The seventies are at liberty to go to Zion if they please or go wheresoever they will and preach the gospel and let the redemption of Zion be our object, and strive to affect it by sending up all the strength of the Lords house whereever we find them, and I want to enter into the following covenant, that if any more of our brethren are slain or driven from their lands in Missouri by the mob that we will give ourselves no rest until we are avenged of our enimies to the uttermost, this covenant was sealed unanimously by a hosanna and Amen. - I then observed to the quorums that I had now completed the organization of the church and we had passed through all the necessary ceremonies, that I had given them all the instruction they needed and that they now were at liberty after obtaining their lisences to go forth and build up the kingdom of God, and that it was expedient for me and presidency to retire, having spent the night previous in waiting upon the Lord in his temple, and having to attend another dedication on the morrow, or conclude the one commenced on the last sabbath for the benifit of those of my brethren and sisters who could not get into the house on the former occasion but that it was expedient for the brethren to tarry all night and worship before the Lord in his house I left the meeting in the charge of the 12 . . .
1. The endowment referred to here was not the same as the one introduced in Nauvoo in 1842. Instead it was a kind of a preliminary version, consisting of anointings but no long formalized instruction, although Joseph seems to feel the process is completed at this time. However, the next few days would bring dramatic changes with the April 3rd "Elijah" revelation. The April 3rd revelation was never announced or discussed by Joseph Smith or Oliver Cowdery during their lifetimes. It was not mentioned in print until 1852 and was not published until November of that year. However, Joseph Smith clearly linked the coming of Elijah with the later temple rituals. For example see 21Jan44 and notes there.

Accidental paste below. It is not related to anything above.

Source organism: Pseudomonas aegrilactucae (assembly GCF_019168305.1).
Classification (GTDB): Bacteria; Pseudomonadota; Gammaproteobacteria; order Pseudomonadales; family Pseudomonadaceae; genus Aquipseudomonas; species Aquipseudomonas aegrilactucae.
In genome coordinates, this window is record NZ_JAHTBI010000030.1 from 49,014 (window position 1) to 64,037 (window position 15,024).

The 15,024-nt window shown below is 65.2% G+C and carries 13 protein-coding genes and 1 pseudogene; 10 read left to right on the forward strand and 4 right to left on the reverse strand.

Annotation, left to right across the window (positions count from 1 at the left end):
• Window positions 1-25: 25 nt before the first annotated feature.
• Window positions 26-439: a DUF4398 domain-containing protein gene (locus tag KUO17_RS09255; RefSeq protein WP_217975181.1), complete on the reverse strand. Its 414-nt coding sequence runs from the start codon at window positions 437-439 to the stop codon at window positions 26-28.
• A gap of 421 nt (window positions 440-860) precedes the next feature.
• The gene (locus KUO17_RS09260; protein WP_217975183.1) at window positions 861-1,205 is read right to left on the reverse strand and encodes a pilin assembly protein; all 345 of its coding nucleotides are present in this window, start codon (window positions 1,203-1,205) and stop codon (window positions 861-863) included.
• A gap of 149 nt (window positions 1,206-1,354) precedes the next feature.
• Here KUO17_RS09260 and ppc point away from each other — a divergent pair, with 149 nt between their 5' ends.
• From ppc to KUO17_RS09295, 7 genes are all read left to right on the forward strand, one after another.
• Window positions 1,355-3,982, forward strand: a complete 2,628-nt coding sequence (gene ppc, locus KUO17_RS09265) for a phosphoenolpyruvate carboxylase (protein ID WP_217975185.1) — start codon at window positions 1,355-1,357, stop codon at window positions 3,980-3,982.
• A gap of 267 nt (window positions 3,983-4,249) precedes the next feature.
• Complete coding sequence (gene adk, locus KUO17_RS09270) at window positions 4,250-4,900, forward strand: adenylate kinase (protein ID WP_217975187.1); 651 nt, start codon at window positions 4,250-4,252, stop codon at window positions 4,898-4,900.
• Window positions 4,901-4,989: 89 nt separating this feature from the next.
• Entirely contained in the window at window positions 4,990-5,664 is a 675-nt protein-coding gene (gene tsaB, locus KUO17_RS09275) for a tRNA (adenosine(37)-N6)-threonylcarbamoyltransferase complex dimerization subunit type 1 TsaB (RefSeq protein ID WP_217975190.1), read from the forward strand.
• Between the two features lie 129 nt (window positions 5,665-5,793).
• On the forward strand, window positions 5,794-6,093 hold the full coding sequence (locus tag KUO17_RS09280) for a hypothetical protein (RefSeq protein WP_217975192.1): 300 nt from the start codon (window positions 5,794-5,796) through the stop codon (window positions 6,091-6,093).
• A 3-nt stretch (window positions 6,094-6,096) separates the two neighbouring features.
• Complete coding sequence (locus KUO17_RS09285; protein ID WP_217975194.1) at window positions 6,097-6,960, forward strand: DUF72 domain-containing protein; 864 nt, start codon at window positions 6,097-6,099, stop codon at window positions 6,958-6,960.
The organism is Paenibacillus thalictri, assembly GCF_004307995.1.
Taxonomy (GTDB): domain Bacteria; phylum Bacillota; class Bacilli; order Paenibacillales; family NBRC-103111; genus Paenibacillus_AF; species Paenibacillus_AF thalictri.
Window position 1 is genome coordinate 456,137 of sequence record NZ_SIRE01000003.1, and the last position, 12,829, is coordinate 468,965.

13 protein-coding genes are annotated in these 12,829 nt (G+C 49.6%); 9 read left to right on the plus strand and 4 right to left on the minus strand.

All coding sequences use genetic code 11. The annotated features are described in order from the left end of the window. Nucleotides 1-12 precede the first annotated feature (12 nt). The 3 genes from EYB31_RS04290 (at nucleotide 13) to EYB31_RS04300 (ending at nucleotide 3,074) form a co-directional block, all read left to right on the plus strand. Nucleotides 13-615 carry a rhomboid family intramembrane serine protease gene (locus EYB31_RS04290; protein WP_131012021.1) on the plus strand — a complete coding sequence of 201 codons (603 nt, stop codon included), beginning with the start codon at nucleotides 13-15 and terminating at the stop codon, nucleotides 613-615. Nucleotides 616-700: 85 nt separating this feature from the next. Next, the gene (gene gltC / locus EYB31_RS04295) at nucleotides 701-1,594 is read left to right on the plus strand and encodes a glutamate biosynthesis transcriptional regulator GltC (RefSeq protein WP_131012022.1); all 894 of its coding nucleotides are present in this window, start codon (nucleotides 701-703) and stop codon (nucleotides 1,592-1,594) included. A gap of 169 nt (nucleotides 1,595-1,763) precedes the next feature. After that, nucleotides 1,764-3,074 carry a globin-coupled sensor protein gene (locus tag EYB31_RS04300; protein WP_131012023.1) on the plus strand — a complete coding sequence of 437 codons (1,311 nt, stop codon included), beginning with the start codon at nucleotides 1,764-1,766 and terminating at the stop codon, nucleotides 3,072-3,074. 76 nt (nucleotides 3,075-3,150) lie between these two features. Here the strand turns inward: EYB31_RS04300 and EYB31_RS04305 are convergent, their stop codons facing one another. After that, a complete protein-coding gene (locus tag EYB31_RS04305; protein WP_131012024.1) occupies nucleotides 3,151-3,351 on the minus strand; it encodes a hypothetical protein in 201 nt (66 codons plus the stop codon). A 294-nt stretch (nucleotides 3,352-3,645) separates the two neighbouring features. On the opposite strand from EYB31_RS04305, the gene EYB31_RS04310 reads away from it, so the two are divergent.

2. The suggestion here that the Seventy may ordain high priests to take charge of new congregations raised up by the traveling Seventy was a point of controversy well into the twentieth century. It was finally resolved by reversing the procedures announced at the 6Apr37 meeting. The members of current Seventy's quorums are all high priests. Similar concerns were raised about the Apostles and whether they needed to be high priests to have full presiding authority. When Joseph Smith's nephew, Joseph Fielding Smith, Sr. was president of the Church, he ordained newly minted apostle George Albert Smith a high priest, saying that this was necessary to preside over the Church as a member of the Quorum of the Twelve. Brigham Young on the other hand felt that the apostle's office included the authority of the high priesthood. The point is moot in present practice since new apostles for the past eight decades have already been high priests and that seems unlikely to change as the typical level of experience of new apostles mandates previous ordination to the high priesthood.